On Monday, May 14, the US moving of its embassy from Tel Aviv to Jerusalem on the 70th anniversary of the formation of Israel was met with demonstrations and violence on the border with Gaza. While demonstrations and violence in the lead up to Monday have been ongoing, Monday marks the deadliest day of violence in years with at least 52 Palestinians reportedly killed (BBC, 14 May 2018) and thousands wounded (NYTimes, 14 May 2018).

ACLED collects data on political violence and protests in Israel and Palestine, with data published and publicly-accessible every week. Data capturing political violence events through Saturday, May 12 were released on Monday, May 14; events from Sunday, May 13 through Saturday, May 19 will be published next week on Monday, May 21.

Data files for event-based and actor-based analysis for both Israel and Palestine are linked here and can also be accessed on ACLED’s data page. For more information on ACLED data methodology, see ACLED’s methodology page.

Below is a list of recent analysis pieces on this topic:

Regional Overview – Middle East – 7 May 2018

Regional Overview – Middle East – 30 April 2018

Regional Overview – Middle East – 23 April 2018

Great Return March – 20 April 2018

Regional Overview – Middle East – 16 April 2018

Regional Overview – Middle East – 9 April 2018

Recent Trends in Political Violence & Protests Involving the Islamic State – 12 March 2018

Recent Trends in Political Violence & Protests in the Middle East – 12 March 2018

Protest Activity following the US Embassy Move Announcement – 1 March 2018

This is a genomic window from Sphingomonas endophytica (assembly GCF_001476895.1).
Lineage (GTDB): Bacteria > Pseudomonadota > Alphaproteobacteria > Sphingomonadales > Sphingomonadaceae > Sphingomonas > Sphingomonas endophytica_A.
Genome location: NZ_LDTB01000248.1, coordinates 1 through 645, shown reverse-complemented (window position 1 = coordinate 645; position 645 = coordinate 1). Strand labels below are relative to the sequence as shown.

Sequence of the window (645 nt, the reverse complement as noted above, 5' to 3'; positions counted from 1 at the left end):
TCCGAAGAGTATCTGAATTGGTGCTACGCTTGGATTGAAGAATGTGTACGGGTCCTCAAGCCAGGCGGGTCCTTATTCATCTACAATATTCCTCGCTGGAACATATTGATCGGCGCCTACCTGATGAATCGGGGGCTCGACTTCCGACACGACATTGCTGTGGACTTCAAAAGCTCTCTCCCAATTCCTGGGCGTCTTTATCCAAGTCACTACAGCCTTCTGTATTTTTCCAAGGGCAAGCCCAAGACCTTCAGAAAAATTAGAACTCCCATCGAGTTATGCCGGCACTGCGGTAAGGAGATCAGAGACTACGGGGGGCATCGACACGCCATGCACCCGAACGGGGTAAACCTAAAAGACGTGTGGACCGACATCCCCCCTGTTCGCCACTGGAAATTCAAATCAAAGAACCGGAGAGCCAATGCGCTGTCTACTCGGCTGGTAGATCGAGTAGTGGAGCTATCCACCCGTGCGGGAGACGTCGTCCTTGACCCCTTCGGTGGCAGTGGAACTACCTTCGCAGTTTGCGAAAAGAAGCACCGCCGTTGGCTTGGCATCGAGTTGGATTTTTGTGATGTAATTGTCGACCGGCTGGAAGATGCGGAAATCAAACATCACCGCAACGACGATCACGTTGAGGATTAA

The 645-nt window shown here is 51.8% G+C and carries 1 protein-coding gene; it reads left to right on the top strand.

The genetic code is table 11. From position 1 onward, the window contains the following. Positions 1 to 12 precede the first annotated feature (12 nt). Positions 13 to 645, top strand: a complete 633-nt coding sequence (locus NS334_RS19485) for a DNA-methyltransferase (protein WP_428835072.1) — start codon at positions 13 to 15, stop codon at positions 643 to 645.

For media comment, please contact admin@acleddata.com.

This interactive visual by ACLED Research Director, Dr. Roudabeh Kishi, displays maps and charts featuring an overview of political violence, non-violent events, demonstrations, and strategic developments in Israel & Palestine, 1 Jan 2017 – 12 May 2018.

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Update on ACLED Resources on Gaza
and the US Embassy Opening in Jerusalem
Roudabeh Kishi
Roudabeh Kishi
Research Director
Roudabeh Kishi is Research Director of ACLED. She oversees the quality, production, coverage and analysis of data across all regions, and aids in new partnerships with local sources and users. Dr. Kishi holds a Ph.D. in Government and Politics with specializations in international relations and quantitative methodology. She is a consultant to the World Bank's Fragility, Conflict, and Violence unit, as well as on projects with a focus on conflict and development for other organizations. She is based in Madison, Wisconsin, USA as an Honorary Fellow at the University of Wisconsin at Madison.
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